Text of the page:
Caren Krause was the second patient in Meaning.

Medical HistoryEdit

Caren smoked socially. She also practiced yoga and was on a new diet.

Case HistoryEdit

Caren was doing an inverted yoga pose when her neck snapped and she realized she was paralyzed from the neck down. However, the x-rays showed no sign of injuries to the spine. Dr. House agreed to take the case.

Dr. House brought the case to his team. Her neck wasn't broken and there was no sign of any other injury. Dr. Chase thought it might be Multiple sclerosis but House dismissed it because she was asymptomatic until she did the inverted pose. Dr. Foreman thought it might be transverse myelitis - swelling in a disc that choked off nerve function, but nothing showed up on the MRI. Dr. House ordered the original tests repeated and an EMG.

However, the EMG was abandoned - they could not even insert the conduction pin because she flinched when they did, indicating she still had sensation. Dr. Cameron reported this to Dr. House. House asked if she smoked because he needed her lighter. He held a flame to her foot. She screamed and jerked her foot away, showing that she could move her leg. Dr. House thought that either Caren was faking or it was psychosomatic. Caren denied faking it, but Dr. House directed his staff to discharge her.

However, Dr. Cameron soon reported that Cathy was having trouble breathing. She thought it might be a pleural effusion, but Dr. House thought she was holding her breath. He found Caren sitting up in bed with shortness of breath. He threatened to stab her with a big needle to scare her into admitting she was faking. When that didn't work, he told her that if it was a pleural effusion, he would have to stab her in the back with the needle. Her breathing difficulties continued. Dr. Cameron said they could use a local anesthetic, but Dr. House said that would defeat the point of threatening her. However, as he was going to stab her with the needle, he looked at her neck. Suddenly, he demanded that Caren be put flat on her back, even though she had even more trouble breathing when she wasn't sitting up. They put her down Dr. House thrust the needle into the pericardium and started drawing blood out of it. He admitted that she couldn't fake that and that the problem was with her heart.

They had to keep drawing blood out of the pericardium about once every 45 minutes to keep her stable. Her echocardiogram showed no structural abnormalities. Dr. Foreman thought it might be tuberculosis. Dr. Cameron thought it might be vasculitis, but although it would explain the pericardial effusion, it would not explain the paralysis. However, Dr. Cameron pointed out that her ability to move appeared to indicate the paralysis wasn't real. However, Dr. House pointed out the paralysis could be a delusion and a real neurological symptom. Dr. Foreman realized he was talking about a vasular tumor on the spine, but Caren's platelet count was normal and her scans were clean. Dr. House suggested that this meant they would have to use exploratory surgery to find the tumor and they had no idea where to look.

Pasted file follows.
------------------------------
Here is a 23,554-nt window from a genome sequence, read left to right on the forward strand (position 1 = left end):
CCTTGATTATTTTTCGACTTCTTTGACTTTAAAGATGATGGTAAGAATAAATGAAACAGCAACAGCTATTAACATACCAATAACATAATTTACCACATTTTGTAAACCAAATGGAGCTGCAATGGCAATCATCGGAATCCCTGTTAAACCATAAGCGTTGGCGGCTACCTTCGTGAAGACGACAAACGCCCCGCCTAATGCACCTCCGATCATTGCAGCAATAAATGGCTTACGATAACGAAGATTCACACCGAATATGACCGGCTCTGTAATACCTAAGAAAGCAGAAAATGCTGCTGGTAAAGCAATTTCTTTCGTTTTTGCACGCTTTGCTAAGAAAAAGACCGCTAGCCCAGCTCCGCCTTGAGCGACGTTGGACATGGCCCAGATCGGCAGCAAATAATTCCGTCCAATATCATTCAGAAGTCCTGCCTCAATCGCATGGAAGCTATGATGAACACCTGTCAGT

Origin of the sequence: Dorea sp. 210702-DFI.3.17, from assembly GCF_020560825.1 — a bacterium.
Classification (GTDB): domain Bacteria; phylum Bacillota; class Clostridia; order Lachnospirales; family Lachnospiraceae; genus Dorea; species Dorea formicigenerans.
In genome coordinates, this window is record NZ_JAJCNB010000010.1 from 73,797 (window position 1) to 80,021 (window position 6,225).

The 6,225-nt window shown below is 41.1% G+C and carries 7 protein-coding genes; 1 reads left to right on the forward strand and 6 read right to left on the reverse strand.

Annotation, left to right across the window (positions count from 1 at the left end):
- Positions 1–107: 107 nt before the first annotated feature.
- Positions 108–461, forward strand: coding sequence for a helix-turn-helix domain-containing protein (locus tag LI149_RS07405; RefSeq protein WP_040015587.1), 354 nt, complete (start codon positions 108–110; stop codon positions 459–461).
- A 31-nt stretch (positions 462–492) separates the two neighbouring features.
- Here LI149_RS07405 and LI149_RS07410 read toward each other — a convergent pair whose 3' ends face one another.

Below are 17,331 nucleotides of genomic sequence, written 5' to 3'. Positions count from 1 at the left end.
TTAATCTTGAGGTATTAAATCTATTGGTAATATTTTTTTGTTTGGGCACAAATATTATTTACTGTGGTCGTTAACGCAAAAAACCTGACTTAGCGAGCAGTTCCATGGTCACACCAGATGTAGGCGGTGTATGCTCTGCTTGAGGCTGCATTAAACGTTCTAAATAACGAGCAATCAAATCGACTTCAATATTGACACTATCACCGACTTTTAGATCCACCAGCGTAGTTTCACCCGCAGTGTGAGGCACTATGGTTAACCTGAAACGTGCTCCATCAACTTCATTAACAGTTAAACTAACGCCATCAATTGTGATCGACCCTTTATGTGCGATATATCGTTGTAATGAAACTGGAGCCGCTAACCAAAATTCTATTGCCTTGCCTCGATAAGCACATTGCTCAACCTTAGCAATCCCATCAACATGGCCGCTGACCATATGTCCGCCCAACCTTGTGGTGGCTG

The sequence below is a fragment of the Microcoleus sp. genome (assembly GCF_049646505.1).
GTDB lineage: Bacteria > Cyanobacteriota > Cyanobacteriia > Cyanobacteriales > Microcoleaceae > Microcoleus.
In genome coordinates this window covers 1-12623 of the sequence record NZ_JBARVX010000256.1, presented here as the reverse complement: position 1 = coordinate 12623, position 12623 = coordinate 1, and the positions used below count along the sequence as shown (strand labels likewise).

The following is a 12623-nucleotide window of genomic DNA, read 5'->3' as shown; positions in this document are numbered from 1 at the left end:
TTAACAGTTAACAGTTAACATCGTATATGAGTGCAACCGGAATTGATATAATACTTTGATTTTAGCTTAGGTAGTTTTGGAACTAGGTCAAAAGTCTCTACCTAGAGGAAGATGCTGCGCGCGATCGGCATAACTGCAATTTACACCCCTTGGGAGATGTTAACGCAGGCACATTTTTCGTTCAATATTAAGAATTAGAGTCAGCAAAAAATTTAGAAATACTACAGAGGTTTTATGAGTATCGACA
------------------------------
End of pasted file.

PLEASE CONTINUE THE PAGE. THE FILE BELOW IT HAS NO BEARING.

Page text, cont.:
However, Dr. Cuddy found out about the planned surgery and pointed out that the negative scans and normal platelet count almost certainly ruled out a tumor. Dr. House pointed out that the worst possible case with exploratory surgery was paralysis, and the patient was already paralyzed. Dr. Cuddy was worried about a malpractice suit and refused permission for him to proceed. However, when he ran further tests and found nothing else, Dr. Cuddy agreed to the surgery.

However, as they were preparing Caren for surgery, Dr. House was in the observation gallery and noticed that the toenail on her left big toe was brittle, broken and discolored. This indicated that she had scurvy. The paralysis was caused by blood flooding into the tissues of her arms and legs, making it difficult to move them, mimicking paralysis. It also damages hair and toenails. The new diet she was on had no vitamin C. Foreman made her drink large quantities of orange juice. She quickly improved and was soon discharged.

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